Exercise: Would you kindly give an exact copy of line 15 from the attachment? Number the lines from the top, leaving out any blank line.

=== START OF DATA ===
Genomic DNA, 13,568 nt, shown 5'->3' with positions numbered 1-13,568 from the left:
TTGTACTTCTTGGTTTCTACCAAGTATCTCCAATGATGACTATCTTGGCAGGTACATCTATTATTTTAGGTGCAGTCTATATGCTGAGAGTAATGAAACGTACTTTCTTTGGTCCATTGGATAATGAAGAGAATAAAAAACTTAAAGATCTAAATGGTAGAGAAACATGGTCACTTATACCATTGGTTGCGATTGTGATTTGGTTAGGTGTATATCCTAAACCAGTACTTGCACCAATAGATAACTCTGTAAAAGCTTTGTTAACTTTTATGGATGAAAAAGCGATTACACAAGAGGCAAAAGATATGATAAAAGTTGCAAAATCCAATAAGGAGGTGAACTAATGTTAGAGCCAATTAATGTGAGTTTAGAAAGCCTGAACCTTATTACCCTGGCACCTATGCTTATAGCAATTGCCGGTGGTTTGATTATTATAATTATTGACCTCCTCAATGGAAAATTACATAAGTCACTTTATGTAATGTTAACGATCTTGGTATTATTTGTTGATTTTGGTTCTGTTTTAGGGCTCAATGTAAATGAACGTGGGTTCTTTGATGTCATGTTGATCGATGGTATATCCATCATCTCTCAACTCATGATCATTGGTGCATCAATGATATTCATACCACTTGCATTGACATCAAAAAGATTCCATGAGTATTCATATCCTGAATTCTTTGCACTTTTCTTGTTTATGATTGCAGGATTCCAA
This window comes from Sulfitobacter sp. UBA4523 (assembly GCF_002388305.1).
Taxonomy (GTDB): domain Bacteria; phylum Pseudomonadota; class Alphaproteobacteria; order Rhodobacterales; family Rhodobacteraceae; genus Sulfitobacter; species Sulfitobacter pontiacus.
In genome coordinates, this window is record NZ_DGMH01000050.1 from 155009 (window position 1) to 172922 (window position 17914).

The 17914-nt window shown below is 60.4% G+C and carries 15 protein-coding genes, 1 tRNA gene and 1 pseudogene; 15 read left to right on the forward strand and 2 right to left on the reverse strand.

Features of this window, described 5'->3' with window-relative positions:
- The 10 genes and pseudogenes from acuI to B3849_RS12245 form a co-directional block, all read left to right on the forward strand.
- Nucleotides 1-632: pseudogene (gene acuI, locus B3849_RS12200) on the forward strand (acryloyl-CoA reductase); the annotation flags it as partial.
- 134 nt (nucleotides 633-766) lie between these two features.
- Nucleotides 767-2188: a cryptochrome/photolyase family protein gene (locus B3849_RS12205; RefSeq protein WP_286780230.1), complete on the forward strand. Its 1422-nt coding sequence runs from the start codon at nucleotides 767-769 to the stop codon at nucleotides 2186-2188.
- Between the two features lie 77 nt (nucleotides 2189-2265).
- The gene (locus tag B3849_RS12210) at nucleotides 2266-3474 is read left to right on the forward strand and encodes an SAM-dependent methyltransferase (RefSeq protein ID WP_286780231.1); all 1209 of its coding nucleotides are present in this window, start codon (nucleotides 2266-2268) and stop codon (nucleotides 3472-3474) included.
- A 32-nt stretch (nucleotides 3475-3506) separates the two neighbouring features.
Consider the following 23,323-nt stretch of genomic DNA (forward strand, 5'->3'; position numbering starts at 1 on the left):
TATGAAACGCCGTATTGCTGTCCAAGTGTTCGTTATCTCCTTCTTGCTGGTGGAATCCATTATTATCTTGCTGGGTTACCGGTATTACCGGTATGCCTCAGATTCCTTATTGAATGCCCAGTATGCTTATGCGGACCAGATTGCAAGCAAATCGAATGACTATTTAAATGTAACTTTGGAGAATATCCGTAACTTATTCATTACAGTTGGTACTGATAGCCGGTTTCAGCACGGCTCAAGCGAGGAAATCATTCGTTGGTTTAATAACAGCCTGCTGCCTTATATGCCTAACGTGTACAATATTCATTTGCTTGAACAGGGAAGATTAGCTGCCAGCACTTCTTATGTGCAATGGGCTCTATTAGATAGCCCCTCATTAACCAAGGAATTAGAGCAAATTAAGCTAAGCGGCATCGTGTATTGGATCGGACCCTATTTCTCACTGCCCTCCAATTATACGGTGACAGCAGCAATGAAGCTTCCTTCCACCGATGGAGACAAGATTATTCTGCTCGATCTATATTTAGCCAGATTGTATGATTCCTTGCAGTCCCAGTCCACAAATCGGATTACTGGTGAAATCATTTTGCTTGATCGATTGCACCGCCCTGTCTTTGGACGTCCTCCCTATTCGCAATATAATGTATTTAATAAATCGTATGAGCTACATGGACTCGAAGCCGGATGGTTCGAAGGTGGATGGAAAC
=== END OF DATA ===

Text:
Consider the following 23,323-nt stretch of genomic DNA (forward strand, 5'->3'; position numbering starts at 1 on the left):